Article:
DC Casebook: Agricultural Development - Arena lights ruled contrary to belt policy

The owners of an outdoor riding arena in the Kent green belt have been refused permission for six telegraph poles to support floodlights following a ruling that they involve an inappropriate and inessential form of development.

The appellants explained that the arena was used to train horses for dressage, break young animals and allow livery use. They stated that the floodlights would allow the arena to be used at dusk and in the early mornings and improve safety. The inspector decided that the poles involved a building operation and examined whether they were genuinely required for the land use.

While accepting that floodlighting would be of benefit to the use, he felt that it had not been demonstrated that this was indispensible for the success of the business. It therefore conflicted with green belt policy, he held. He was also concerned that strong artificial light visible from across a valley would undermine the area's landscape.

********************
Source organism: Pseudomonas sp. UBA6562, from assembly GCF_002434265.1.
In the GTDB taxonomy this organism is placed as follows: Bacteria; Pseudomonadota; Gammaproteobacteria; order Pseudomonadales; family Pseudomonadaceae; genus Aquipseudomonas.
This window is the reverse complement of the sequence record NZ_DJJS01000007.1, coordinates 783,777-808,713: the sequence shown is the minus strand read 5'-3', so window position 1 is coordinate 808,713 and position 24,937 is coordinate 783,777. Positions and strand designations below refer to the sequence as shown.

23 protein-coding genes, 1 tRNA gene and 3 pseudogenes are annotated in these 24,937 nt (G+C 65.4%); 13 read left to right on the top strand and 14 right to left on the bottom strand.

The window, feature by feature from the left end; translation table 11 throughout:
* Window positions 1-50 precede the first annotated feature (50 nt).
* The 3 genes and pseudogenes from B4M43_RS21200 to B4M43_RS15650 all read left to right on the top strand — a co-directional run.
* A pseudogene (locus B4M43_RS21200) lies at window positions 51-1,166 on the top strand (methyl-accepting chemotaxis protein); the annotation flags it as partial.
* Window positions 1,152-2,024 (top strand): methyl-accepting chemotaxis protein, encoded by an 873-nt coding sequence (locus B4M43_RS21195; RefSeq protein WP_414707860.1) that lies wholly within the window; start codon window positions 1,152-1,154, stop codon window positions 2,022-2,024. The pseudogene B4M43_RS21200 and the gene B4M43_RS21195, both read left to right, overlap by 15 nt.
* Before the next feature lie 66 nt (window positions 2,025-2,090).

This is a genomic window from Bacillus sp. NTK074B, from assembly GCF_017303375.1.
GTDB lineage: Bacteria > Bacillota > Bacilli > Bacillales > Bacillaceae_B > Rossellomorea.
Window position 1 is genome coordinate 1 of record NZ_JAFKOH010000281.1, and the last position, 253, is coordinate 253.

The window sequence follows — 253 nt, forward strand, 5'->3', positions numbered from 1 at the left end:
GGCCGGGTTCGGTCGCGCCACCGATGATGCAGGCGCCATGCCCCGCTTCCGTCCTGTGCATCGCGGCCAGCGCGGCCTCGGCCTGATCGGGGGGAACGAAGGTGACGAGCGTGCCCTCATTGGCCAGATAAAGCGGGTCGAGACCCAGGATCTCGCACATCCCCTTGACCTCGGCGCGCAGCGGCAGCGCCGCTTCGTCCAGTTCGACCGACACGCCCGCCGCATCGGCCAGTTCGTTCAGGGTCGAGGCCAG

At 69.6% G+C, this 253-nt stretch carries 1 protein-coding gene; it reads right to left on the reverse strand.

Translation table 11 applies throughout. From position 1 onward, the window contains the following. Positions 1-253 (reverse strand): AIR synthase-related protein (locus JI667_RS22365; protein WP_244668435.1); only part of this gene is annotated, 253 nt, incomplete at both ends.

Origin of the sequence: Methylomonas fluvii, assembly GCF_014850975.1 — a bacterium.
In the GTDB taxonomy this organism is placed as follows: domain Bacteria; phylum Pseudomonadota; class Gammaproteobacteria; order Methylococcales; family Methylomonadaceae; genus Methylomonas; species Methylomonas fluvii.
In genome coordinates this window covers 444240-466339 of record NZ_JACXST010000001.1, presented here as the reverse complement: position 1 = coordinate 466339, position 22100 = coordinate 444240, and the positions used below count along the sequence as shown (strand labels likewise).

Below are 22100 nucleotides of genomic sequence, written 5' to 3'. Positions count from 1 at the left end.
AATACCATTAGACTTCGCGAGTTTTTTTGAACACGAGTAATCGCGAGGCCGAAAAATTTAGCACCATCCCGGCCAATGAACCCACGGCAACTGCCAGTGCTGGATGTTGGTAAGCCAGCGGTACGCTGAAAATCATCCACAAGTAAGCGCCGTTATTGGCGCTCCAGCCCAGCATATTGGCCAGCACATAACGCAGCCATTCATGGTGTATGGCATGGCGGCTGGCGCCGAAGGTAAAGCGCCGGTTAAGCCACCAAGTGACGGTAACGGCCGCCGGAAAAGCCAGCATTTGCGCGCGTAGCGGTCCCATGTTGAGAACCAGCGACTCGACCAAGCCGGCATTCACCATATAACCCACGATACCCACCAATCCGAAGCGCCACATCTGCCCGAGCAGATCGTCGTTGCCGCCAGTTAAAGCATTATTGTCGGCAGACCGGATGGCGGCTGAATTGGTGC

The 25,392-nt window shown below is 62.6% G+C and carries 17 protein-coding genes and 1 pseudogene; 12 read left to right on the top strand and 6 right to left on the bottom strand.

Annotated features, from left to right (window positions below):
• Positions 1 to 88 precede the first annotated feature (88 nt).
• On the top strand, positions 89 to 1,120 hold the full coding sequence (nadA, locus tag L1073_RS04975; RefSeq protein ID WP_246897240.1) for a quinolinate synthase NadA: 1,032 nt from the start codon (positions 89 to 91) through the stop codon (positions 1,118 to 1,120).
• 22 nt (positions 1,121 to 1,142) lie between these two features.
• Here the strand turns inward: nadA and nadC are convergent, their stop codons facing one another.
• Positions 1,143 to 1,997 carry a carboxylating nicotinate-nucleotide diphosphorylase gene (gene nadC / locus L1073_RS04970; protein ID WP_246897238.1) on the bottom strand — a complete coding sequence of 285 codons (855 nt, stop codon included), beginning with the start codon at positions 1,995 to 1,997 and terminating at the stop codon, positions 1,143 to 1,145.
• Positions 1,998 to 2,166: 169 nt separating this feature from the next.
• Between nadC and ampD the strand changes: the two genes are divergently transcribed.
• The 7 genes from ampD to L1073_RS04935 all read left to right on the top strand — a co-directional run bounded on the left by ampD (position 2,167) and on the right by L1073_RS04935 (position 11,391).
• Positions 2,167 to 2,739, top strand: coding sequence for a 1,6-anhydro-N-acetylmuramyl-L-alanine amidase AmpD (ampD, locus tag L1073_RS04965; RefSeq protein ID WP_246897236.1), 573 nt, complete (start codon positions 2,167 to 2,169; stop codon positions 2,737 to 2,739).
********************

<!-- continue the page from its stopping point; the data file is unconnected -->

He gave significant weight to the appellants' estimate that lighting had been installed without permission at 27 nearby sites. They were entitled to a planning service that was consistent in its approach, he confirmed. However, he concluded that the need to support equine facilities in the countryside did not outweigh the conflict with green belt policies.

DCS Number 100-069-117

Inspector David Smith; Written representations


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